The monistic continuity of the Miltonic heresy

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dc.contributor.advisor Adrian, Daryl B. en_US
dc.contributor.author Padgett, Jeffrey Lynn en_US
dc.date.accessioned 2011-06-03T19:29:42Z
dc.date.available 2011-06-03T19:29:42Z
dc.date.created 1987 en_US
dc.date.issued 1987
dc.identifier LD2489.Z68 1987 .P33 en_US
dc.identifier.uri http://cardinalscholar.bsu.edu/handle/handle/179330
dc.description.abstract John Milton's Christian Doctrine reveals a number of doctrinal opinions clearly in disagreement with the orthodox Christianity of his day. His four major heresies, his monism itself, his theory of creation ex Deo, his anti-Trinitarianism, and his mortalism, form a logical system, developed in accordance with his monistic conception of the cosmos.Milton's monism denies the Platonic dualism between matter and spirit. He presents a world which is a continuum in which that which is usually called material is merely further removed from God than that which is normally called spiritual. This monism serves as the basis of his concepts of the universe, God, and humanity.Since Milton sees God as the total of reality, the things of this world cannot have their source in anything outside God. They cannot be created either from a preexistent prime matter or from nothing. His monism requires that they somehow be created ex Deo, from God's own substance.Milton's monism denies the possibility of the traditional concept of the Trinity. The Son is neither coeternal, co-essential, nor co-equal with the Father. The Holy Spirit is even less important, subordinate to both Father and Son. Since Christ must also be a unity, Milton presents a unique concept of the Incarnation, in which two total persons are mysteriously combined into one new person.His monism requires that the human being also be a unity. Two heresies result: (1) Traducianism, in which the soul is generated by the parents just as is the body; (2) Thnetopsychic mortalism, in which the entire human being dies together and then is resurrected to either reward or punishment.Through a study of monism, Milton's reader can find a key to the phenomenon of John Milton. He uniquely combines his monism with a staunch Biblical literalism, presenting himself as a Christian, but a Christian with a difference-a Christian who will allow no outside authority of any kind to define his faith. As a part of Milton's general application of a monistic cosmos to all his thought, the monistic continuity of the Miltonic heresy can clearly be discovered. en_US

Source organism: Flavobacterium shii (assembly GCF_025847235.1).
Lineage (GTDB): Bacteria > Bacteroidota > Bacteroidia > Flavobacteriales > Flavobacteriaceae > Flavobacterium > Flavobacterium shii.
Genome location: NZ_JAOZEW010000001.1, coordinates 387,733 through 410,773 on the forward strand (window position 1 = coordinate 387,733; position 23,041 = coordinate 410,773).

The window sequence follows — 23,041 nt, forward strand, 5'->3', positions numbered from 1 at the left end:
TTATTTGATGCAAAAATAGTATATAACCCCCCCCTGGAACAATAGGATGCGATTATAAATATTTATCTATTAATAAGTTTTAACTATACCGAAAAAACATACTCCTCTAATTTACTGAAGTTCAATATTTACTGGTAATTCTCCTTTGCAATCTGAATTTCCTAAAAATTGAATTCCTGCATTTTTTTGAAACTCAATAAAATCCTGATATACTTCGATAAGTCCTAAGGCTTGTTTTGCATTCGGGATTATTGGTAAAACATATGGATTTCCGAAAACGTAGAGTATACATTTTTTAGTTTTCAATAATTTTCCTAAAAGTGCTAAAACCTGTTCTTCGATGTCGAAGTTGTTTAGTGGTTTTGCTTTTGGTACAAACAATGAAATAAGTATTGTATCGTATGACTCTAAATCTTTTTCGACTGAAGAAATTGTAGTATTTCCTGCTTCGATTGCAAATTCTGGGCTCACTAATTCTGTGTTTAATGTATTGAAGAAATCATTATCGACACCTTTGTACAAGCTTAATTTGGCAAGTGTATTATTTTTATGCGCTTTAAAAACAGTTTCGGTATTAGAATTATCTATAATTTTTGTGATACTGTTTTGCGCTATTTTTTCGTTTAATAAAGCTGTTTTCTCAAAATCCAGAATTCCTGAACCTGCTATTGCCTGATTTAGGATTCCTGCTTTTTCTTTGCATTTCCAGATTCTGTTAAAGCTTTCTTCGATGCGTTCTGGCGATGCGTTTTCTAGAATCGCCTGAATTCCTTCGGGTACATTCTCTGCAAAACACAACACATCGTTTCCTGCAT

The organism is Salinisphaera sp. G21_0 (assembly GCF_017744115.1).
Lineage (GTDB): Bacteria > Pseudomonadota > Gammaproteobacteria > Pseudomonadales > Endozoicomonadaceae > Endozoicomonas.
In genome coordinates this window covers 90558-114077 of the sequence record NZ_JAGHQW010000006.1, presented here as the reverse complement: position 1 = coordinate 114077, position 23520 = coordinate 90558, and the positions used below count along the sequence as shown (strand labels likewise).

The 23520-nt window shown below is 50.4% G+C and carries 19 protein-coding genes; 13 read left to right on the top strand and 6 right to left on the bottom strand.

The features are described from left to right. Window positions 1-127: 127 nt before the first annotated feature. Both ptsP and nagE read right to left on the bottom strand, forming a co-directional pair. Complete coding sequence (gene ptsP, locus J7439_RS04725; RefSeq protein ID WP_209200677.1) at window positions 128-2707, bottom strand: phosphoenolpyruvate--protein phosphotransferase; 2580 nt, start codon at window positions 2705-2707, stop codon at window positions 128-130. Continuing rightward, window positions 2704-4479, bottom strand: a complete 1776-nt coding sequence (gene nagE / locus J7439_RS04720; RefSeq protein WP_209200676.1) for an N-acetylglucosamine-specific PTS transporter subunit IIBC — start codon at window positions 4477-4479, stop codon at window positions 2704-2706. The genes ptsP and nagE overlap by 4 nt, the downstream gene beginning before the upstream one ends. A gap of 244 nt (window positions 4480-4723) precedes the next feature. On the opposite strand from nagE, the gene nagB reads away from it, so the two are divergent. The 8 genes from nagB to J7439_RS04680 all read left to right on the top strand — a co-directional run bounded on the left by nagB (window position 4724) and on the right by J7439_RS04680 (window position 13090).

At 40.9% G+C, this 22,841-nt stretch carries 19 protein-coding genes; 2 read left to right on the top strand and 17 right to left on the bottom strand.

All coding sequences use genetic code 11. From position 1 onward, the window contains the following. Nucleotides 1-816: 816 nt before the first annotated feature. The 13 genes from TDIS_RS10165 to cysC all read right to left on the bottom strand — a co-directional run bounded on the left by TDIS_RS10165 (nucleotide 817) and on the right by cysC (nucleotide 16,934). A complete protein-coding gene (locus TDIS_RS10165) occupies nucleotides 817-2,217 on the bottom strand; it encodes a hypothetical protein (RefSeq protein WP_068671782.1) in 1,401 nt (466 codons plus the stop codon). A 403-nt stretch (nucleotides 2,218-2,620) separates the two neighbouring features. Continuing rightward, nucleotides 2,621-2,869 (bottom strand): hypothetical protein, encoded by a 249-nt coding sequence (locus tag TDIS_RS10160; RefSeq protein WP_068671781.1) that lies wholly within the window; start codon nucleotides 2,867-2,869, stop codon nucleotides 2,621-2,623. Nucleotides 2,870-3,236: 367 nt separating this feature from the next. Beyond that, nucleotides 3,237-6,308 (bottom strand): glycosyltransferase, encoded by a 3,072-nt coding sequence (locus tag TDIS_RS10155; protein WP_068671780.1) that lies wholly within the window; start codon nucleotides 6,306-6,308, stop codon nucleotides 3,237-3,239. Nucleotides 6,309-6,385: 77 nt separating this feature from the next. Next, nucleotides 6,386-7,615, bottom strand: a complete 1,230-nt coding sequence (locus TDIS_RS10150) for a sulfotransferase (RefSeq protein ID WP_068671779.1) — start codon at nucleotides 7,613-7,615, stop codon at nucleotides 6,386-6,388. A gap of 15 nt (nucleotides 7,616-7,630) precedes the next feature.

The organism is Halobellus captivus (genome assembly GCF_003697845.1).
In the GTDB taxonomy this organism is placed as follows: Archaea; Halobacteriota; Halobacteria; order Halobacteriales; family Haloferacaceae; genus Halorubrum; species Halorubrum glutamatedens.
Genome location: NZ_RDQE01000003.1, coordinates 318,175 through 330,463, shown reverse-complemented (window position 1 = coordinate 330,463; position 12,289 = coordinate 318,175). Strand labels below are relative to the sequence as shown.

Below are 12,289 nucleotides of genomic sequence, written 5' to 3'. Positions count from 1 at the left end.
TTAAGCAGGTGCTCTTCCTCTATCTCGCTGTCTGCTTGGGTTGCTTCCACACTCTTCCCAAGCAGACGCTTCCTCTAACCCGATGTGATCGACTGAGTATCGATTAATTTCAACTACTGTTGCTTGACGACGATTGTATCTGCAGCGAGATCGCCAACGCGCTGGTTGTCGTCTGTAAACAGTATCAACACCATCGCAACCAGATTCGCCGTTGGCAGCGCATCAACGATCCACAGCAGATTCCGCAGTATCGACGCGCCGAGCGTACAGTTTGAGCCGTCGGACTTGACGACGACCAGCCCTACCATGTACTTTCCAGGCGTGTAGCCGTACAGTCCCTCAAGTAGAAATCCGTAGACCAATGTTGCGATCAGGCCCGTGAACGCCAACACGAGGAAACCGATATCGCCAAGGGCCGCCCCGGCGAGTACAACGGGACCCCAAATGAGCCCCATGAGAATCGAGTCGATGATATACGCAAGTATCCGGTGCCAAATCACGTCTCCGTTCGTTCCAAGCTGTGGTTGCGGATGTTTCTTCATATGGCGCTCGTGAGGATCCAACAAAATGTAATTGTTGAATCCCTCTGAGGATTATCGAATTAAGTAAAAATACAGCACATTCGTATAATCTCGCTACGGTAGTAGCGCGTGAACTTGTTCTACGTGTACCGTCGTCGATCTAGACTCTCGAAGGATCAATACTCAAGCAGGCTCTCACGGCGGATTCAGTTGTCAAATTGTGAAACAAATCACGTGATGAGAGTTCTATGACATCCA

dc.format.extent 427 leaves ; 28 cm. en_US
dc.source Virtual Press en_US
dc.subject.other Milton, John, 1608-1674 -- Criticism and interpretation. en_US
dc.title The monistic continuity of the Miltonic heresy en_US
dc.description.degree Thesis (Ph. D.) en_US
dc.identifier.cardcat-url http://liblink.bsu.edu/catkey/514853 en_US


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  • Doctoral Dissertations [3121]
    Doctoral dissertations submitted to the Graduate School by Ball State University doctoral candidates in partial fulfillment of degree requirements.

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